A Luminous Halo

"Life is not a series of gig lamps symmetrically arranged; life is a luminous halo, a semi-transparent envelope surrounding us from the beginning of consciousness to the end." --Virginia Woolf

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Location: Springfield, Massachusetts, United States

Smith ’69, Purdue ’75. Anarchist; agnostic. Writer. Steward of the Pascal Emory house, an 1871 Second-Empire Victorian; of Sylvie, a 1974 Mercedes-Benz 450SL; and of Taz, a purebred Cockador who sets the standard for her breed. Happy enough for the present in Massachusetts, but always looking East.

Friday, April 06, 2007

Good Offerings

Tonight was payback night. High school buddy Sally took Alma and me out to dinner to thank us for all the rides, errands, tech support, and so on during her visit to Massachusetts. Picking a restaurant was starting to get so complicated, I almost volunteered to cook a meal at my house. But then I thought, the idea was for Sally to treat us, so let her have the satisfaction of doing it.

We ended up at the Iron Chef in Longmeadow, on the theory that Cicily could get a vegetarian meal and Alma, observing Passover, could avoid meat and yeast. The Iron Chef serves Chinese and Japanese cuisine.

I do love Chinese food, and certain Japanese dishes as well. I've learned to make the ones I like best, so I don't really have to go anywhere to enjoy them. Unfortunately, most Chinese restaurants don't serve in the traditional manner (small portions of a variety of dishes). If I limit myself to one vegetarian choice, I'm looking at a massive pile of broccoli, or eggplant, or green beans, with maybe a small bowl of white rice alongside. The goopy chop suey style mélange with the slimy mushrooms isn't even an option for me.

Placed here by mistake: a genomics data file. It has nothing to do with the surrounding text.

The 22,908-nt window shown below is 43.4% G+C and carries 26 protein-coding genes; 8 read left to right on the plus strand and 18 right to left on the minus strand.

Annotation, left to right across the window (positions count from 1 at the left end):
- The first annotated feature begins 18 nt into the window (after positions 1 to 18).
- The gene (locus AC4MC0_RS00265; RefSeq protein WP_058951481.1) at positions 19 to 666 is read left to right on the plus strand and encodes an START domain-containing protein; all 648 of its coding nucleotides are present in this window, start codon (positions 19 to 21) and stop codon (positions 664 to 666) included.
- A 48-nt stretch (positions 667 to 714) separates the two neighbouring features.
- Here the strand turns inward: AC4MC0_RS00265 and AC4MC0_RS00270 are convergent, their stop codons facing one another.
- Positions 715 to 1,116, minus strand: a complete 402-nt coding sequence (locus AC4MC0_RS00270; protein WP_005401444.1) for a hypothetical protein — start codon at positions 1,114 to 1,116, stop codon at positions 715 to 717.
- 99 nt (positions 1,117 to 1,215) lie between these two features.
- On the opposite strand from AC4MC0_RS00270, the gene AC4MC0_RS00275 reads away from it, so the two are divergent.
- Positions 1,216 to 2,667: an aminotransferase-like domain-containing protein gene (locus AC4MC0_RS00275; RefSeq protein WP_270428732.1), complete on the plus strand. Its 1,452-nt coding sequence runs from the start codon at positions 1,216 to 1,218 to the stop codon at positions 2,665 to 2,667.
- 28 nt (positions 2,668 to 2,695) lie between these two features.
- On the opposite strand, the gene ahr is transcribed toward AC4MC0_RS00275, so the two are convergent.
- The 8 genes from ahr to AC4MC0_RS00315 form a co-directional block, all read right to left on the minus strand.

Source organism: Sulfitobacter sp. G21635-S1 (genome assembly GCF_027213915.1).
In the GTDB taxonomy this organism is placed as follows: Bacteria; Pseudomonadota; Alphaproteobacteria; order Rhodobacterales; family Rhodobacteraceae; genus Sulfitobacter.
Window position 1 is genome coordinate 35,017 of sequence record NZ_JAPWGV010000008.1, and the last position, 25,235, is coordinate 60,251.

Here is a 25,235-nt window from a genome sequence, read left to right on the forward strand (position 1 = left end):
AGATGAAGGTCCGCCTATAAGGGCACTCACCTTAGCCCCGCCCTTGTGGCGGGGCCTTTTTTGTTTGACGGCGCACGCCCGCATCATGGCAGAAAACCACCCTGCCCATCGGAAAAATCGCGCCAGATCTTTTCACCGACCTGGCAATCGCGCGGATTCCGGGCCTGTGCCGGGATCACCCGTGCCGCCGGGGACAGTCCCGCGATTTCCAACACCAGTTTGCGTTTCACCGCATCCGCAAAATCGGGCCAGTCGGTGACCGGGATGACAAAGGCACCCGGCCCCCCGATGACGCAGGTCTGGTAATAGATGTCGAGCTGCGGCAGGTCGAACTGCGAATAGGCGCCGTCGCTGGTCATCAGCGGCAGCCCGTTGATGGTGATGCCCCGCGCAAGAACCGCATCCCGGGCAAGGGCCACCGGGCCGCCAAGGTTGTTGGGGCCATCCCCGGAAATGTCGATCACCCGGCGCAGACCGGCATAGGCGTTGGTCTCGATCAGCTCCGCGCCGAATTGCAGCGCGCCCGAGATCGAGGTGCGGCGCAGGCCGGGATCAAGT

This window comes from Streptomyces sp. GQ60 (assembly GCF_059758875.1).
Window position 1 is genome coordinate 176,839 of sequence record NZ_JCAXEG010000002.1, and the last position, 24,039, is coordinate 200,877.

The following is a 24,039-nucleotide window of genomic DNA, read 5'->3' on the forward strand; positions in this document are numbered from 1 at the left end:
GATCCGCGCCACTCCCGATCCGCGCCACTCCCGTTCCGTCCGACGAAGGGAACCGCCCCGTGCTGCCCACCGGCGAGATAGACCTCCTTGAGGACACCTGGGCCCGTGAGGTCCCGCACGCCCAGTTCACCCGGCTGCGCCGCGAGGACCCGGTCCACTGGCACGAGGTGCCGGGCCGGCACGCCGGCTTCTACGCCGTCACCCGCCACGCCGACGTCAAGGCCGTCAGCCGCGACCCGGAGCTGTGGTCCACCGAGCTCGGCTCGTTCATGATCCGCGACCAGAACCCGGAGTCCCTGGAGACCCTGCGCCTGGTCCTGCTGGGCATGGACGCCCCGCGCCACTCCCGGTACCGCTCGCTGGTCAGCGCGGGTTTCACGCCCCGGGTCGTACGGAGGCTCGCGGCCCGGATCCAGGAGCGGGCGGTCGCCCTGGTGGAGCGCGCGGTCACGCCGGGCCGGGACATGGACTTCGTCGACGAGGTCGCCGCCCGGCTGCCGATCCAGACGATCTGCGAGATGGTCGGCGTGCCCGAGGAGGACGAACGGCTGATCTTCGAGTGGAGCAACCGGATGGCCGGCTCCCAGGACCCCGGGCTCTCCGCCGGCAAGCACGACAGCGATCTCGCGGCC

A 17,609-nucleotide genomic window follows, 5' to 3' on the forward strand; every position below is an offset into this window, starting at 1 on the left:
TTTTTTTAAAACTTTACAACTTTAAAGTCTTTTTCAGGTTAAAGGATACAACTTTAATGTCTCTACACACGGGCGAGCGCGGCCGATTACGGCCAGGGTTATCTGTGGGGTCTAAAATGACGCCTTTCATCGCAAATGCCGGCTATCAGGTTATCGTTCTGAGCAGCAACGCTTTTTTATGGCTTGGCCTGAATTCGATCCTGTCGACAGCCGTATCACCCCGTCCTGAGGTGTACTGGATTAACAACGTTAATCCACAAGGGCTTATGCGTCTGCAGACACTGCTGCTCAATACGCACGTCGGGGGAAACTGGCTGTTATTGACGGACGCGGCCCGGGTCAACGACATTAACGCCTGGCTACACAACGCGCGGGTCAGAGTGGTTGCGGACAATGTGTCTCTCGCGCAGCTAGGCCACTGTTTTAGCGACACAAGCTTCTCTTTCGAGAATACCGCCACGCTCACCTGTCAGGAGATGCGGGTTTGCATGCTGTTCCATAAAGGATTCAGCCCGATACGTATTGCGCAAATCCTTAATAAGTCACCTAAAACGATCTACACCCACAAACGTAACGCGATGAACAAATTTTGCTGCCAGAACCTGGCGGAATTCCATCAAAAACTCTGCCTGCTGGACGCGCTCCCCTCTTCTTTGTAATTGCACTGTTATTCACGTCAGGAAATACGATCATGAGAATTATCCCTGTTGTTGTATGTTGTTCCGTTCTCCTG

So I had the massive pile of eggplant, the ubiquitous bowl of white rice, weak tea, and a fortune cookie. The talk never turned to family--I still know next to nothing about what Sally's been up to the last forty-odd years--but we had some good conversation, and it was pleasant to be among old friends.

Here's one of those enigmatic fortunes that's more frustration than help. Good offerings are out there. Fine. Now I just have to look in "the right places." I wonder where those are?

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Blogger Christopher said...

Not so much enigmatic as tautological. What is the standard for the "right place" to look for an offering other than the place where it is?

4:21 PM  
Blogger Dante said...

"Not so much enigmatic as tautological."
Your perception of it only.
Don't forget you could get a good
offering from the wrong places (that
being the places you thought wrong
at first). You might want to argue
that it was the right place in the
end but of course that will only lead
to what you believe to be a "good"
offering ;)
On another note, fortune cookies
might be tasty but their fortunes
suck :P


2:08 AM  
Blogger Cicily Corbett said...

not so much tautological as moralistical. i think there is a certain amount of causality implied in this "fortune," which is why it irks me. a christian would say i should know to look in the bible, for example. what place a chinese fortune-cookie maker is hinting about, i have no clue.

12:38 AM  
Blogger Dante said...

Where a Christian would say to look
in the bible (or quote) to give word
to every conversation, despite the
fact it may indeed not apply to the
subject matter whatsoever isn't the
same as the causality of a fortune
cookie to me. Since the manufacturer
of these little pieces of paper has
to crank out a certain amount of
lines and (if you've ever gotten)
sayings to fit the quota.
A Christian can choose to say
the almost unconscious mind-drift
bible line, you can't properly
pick a fortune from such a cookie.

In addition to that fortunes can't
be trusted when given in reality.
How insane would it be for the
future to come to the past to
then talk about the future in
the past. Utterly defying logic.


5:23 AM  

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